Futaleufu is home to a second lodge that also falls into the category of “quirky and compelling”.Pata Lodge appears like a mirage in a wide section of the gorge along the Futaleufú River with the Futaleufú Reserve on the opposite side. Located 5 miles (8 km) from Futa, arriving guests first see the expansive garden, orchard, and berry vines in a verdant valley as the road descends. Then the enormous glass greenhouse, the homey restaurant and common area, and a smattering of wood bungalows come into view. The Pata project has grown to 75 acres (30 hectares) that Marcelo Schaffer and his partners are mostly rewilding except for areas devoted to organic farming and land where the common area/restaurant, three standalone cabins (each named for an iconic rapid in the Futaleufú River), and two full houses for tourists are located. Each accommodation is plush and elegant (fireplaces, excellent beds, large bathrooms), yet somehow pared down. Pata Lodge is exceptionally kid-friendly with ample space, friendly dogs, river access, spacious accommodations with sleeping lofts, and easy meals offered in the onsite restaurant (Colombian arepas topped with eggplant; wild salmon on quinoa). That’s because the Pata concept was fine-tuned by Marcelo and a group of friends who realized that if they wanted a different lifestyle for themselves and their families they’d have to create it themselves.
“At some point, you wonder if people really need to buy more things,” explains Marcelo, who worked in advertising and marketing before focusing on Pata, “When you change what you are promoting with your life everything changes.” At Pata, they’re promoting simple pleasures and passionate impact for themselves and for their guests.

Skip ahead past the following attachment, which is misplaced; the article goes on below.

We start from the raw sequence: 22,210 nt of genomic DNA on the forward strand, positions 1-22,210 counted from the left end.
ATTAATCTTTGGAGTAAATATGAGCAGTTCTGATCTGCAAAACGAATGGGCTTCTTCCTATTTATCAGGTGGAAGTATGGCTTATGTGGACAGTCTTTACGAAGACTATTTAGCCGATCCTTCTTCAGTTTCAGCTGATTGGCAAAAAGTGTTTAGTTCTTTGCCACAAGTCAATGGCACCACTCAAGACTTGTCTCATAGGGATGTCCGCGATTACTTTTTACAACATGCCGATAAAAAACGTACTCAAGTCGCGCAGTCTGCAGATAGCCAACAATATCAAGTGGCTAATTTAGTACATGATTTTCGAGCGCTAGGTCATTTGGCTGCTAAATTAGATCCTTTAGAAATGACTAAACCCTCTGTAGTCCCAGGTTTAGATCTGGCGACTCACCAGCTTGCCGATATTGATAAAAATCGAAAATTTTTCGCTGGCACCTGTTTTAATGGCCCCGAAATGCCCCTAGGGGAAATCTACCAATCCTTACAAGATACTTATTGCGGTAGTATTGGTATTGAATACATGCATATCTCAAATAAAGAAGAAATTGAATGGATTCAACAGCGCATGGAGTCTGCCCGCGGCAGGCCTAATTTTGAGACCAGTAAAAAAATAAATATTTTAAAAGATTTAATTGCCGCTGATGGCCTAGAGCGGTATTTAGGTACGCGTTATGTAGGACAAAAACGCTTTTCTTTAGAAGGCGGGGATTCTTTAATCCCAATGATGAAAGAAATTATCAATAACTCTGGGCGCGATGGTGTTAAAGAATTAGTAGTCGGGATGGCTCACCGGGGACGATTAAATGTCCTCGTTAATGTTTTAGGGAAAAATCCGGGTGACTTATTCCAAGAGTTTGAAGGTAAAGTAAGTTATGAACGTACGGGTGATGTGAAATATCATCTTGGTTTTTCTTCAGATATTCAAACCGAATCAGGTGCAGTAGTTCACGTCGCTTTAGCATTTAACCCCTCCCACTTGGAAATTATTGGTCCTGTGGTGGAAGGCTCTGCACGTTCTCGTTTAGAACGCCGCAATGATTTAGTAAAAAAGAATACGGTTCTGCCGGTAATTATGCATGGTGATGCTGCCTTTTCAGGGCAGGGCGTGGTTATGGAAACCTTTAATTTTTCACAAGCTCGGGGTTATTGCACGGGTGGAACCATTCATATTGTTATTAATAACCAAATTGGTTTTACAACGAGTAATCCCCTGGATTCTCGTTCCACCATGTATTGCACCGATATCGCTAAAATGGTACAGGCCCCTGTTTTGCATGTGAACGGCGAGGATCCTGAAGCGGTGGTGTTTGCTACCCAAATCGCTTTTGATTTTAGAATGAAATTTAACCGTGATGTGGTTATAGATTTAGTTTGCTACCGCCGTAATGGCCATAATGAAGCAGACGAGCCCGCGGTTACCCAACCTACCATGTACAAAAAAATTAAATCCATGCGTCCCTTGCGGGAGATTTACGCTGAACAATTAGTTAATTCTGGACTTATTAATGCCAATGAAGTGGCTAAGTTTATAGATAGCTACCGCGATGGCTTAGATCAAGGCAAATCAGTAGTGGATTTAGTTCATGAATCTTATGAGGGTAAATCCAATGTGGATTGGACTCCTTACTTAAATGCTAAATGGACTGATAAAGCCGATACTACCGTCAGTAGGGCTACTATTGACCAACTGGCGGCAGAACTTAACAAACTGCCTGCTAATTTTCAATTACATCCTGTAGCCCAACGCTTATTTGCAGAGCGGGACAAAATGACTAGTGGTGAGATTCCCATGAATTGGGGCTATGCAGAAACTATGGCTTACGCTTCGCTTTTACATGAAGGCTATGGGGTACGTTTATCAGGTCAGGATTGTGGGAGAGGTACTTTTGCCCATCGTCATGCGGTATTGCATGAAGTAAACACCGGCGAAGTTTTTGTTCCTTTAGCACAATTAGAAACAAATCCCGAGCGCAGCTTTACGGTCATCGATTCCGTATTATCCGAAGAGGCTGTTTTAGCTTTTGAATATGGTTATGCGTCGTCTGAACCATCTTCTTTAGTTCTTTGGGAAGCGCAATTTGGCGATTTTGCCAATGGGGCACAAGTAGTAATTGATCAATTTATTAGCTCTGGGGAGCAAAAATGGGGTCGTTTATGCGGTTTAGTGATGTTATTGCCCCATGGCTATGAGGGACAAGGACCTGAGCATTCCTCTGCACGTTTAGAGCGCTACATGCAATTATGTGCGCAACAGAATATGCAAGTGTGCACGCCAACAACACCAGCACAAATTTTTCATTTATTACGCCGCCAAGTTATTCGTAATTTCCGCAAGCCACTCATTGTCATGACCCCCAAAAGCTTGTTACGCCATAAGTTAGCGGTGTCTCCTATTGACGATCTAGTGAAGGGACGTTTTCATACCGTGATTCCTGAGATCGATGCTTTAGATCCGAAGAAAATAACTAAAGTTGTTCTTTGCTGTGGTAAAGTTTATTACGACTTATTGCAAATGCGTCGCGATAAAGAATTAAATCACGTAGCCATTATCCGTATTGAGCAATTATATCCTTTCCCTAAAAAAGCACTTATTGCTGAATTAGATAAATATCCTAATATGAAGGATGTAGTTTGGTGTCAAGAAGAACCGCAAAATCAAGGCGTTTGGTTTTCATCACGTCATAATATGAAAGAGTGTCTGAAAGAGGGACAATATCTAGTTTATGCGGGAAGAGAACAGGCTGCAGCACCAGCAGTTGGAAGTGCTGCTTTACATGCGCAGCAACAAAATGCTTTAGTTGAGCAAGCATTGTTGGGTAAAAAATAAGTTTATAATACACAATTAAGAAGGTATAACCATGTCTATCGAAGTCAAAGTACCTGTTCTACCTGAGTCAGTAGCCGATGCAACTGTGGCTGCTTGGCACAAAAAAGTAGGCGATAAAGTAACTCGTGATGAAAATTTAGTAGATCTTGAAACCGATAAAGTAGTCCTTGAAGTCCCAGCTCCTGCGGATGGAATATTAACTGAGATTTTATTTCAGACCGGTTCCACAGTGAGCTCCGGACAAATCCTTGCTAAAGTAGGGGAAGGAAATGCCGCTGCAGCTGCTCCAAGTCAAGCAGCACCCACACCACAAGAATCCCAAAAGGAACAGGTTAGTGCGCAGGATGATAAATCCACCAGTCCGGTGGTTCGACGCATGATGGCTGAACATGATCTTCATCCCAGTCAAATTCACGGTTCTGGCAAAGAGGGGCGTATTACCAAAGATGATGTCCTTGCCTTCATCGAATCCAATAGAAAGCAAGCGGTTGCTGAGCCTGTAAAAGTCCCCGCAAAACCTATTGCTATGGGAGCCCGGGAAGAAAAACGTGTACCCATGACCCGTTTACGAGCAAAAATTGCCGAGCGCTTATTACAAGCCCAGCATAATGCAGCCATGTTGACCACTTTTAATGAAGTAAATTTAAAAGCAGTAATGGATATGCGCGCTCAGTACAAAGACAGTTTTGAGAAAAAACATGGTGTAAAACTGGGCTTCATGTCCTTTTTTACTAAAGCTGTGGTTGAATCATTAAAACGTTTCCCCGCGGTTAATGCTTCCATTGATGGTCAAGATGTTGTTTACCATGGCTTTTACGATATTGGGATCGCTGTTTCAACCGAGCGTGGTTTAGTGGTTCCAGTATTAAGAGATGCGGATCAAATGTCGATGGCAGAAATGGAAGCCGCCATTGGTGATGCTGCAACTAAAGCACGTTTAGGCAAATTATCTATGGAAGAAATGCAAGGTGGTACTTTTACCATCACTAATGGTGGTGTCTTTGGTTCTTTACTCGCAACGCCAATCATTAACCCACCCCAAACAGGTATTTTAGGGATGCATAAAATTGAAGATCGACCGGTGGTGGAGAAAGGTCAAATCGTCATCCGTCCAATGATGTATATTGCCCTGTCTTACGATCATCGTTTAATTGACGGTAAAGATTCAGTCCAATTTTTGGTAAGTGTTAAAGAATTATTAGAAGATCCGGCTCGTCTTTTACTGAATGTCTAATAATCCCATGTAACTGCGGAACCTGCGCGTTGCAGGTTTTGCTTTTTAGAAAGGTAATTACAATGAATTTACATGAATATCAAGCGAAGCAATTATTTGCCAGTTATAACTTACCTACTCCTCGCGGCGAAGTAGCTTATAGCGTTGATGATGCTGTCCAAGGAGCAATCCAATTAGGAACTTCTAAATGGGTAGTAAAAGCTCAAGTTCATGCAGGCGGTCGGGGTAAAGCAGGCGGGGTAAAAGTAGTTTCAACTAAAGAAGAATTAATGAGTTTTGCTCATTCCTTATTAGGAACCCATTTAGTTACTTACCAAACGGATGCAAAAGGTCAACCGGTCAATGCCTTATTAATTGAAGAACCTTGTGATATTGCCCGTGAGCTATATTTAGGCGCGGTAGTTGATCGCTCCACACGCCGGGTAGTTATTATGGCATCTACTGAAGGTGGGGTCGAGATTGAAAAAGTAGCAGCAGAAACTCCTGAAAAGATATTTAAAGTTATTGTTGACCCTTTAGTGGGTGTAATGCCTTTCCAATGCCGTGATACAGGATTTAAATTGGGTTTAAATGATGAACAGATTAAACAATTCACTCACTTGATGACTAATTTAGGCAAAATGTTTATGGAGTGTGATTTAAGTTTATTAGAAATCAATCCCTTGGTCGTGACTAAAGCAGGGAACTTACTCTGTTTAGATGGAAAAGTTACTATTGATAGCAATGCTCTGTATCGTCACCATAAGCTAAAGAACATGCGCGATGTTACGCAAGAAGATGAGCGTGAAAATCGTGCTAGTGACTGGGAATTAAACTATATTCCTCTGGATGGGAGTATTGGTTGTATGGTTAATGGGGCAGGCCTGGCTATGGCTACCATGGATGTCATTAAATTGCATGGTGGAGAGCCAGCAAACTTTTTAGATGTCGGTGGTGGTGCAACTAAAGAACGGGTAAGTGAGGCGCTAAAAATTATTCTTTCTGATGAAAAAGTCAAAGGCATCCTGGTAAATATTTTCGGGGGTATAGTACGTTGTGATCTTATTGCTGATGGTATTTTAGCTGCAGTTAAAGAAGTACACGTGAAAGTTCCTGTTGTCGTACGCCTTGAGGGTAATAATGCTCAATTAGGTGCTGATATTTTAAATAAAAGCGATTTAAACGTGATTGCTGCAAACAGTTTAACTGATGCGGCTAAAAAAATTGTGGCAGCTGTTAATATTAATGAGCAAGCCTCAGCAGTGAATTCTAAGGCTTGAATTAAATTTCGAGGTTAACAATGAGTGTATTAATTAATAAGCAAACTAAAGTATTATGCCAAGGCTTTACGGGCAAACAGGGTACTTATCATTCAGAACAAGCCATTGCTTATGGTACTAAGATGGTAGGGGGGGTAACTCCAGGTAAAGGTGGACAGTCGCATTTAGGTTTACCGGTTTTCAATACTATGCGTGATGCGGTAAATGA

Lodges near Futaleufú
Get a bit further out of central Futa, and your accommodation options include a wide range of lodges.Peuma Lodge, 15 miles (24 km) from town, offers nine spacious rooms (and a new 2-bedroom/3-bathroom standalone house that’s perfect for large families or small groups), an outdoor pool, two hot tubs (that are always hot and always available free of charge), surprisingly good food (including the breakfast buffet featuring homemade bread and eggs to order), and great mountain views. Run by Ruben (from the Netherlands ) and his Chilean wife Carolina (whose father created the place), this homey lodge manages to satisfy romantic travelers and families–kids will love the large lawn and the resident sheep and geese. Matapiojo Lodge, 26 miles (42 km) from town, offers three glamping tents imported from Montana and modified to withstand Patagonia’s infamous wind and weather. Each roomy riverfront tent has electricity, wonderful beds (tents are configured with single beds since most guests are fishermen bunking together), wood-burning stoves, and an adjacent bathroom add-on with a shower, sink, and toilet. The river glides by as quietly as the condors that are often soaring overhead. At Matapiojo (the word for dragonfly in Spanish), there’s plenty of room for kids to run around and the lodge is located on a tranquil section of river that’s cool, calm, and swimable. The lodge, which is open year-round, can also arrange horseback riding, bird watching, and other non-fishing excursions for guests who aren’t hunting trout.